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Plant Physiol. 2001 Sep;127(1):142-9.

Data mining the Arabidopsis genome reveals fifteen 14-3-3 genes. Expression is demonstrated for two out of five novel genes.

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  • 1Department of Plant Biochemistry, Lund University, P.O. Box 117, SE-221 00 Lund, Sweden.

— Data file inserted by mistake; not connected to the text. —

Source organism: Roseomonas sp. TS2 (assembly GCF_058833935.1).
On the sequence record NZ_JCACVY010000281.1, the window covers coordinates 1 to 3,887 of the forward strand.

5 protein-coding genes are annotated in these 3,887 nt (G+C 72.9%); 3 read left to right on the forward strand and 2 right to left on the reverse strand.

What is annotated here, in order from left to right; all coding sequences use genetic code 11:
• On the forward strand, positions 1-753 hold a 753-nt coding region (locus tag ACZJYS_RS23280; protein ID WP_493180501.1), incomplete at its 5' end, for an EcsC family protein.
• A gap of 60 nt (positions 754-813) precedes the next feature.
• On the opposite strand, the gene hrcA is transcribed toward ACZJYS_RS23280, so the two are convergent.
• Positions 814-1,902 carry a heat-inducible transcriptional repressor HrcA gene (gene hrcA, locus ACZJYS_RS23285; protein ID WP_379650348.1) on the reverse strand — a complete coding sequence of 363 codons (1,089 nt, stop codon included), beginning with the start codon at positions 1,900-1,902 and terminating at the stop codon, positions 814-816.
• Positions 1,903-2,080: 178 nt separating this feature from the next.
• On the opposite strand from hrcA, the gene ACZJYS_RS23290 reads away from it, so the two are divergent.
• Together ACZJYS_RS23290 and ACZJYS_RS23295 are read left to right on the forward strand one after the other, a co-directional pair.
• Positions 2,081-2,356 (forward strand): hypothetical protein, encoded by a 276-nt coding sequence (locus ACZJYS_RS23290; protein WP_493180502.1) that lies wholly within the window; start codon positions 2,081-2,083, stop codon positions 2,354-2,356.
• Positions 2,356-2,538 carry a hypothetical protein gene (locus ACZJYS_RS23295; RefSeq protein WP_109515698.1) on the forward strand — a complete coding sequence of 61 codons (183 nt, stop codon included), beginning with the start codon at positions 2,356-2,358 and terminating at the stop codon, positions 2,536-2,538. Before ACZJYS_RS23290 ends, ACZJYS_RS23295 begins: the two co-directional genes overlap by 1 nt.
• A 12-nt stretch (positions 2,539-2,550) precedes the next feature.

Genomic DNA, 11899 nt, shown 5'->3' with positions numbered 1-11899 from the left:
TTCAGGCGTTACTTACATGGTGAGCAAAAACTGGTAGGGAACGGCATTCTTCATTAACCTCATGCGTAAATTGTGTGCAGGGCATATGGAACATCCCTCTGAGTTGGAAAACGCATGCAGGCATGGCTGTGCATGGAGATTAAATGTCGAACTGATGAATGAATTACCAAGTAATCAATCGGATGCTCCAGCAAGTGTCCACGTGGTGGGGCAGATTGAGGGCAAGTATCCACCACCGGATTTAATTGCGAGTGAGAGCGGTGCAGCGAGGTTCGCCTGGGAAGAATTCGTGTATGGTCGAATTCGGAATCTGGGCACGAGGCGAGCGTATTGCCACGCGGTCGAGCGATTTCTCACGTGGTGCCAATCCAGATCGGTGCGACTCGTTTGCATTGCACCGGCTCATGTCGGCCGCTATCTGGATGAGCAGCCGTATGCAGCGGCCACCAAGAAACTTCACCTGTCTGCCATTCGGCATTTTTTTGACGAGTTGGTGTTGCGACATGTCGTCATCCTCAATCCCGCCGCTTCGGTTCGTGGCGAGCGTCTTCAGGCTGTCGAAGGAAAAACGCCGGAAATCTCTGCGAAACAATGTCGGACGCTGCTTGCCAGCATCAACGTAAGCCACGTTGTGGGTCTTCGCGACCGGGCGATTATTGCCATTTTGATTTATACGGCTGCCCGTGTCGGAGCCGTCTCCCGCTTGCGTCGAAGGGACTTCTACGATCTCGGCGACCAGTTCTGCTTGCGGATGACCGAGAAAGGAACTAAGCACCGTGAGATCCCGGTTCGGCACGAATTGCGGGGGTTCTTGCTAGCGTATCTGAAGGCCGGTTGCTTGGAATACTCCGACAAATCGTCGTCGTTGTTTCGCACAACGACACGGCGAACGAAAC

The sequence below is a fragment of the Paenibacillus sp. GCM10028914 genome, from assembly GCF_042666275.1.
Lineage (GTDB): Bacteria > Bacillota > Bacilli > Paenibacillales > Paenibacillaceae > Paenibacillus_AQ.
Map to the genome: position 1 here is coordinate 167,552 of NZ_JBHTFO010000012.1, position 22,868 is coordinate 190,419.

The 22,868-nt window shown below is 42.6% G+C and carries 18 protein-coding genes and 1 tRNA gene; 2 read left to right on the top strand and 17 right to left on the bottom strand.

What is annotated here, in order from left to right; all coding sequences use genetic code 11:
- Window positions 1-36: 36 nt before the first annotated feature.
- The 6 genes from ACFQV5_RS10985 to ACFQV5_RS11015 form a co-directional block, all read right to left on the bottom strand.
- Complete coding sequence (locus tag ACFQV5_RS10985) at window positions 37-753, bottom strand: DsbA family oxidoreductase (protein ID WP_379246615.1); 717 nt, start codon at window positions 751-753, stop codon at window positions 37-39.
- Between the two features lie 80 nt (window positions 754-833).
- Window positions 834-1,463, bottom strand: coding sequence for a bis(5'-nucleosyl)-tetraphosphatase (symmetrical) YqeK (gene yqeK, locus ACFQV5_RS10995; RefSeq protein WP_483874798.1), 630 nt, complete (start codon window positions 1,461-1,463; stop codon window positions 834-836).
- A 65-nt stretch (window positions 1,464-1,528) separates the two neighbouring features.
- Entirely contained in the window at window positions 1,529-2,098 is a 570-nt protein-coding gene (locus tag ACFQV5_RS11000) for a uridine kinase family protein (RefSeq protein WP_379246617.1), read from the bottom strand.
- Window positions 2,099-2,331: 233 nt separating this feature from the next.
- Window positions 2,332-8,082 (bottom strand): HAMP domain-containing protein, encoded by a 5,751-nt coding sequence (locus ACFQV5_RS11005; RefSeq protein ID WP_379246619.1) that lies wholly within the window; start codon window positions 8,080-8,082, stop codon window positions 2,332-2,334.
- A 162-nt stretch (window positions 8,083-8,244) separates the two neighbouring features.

In plants, 14-3-3 proteins are key regulators of primary metabolism and membrane transport. Although the current dogma states that 14-3-3 isoforms are not very specific with regard to target proteins, recent data suggest that the specificity may be high. Therefore, identification and characterization of all 14-3-3 (GF14) isoforms in the model plant Arabidopsis are important. Using the information now available from The Arabidopsis Information Resource, we found three new GF14 genes. The potential expression of these three genes, and of two additional novel GF14 genes (Rosenquist et al., 2000), in leaves, roots, and flowers was examined using reverse transcriptase-polymerase chain reaction and cDNA library polymerase chain reaction screening. Under normal growth conditions, two of these genes were found to be transcribed. These genes were named grf11and grf12, and the corresponding new 14-3-3 isoforms were named GF14omicron and GF14iota, respectively. The gene coding for GF14omicron was expressed in leaves, roots, and flowers, whereas the gene coding for GF14iota was only expressed in flowers. Gene structures and relationships between all members of the GF14 gene family were deduced from data available through The Arabidopsis Information Resource. The data clearly support the theory that two 14-3-3 genes were present when eudicotyledons diverged from monocotyledons. In total, there are 15 14-3-3 genes (grfs 1-15) in Arabidopsis, of which 12 (grfs 1-12) now have been shown to be expressed.

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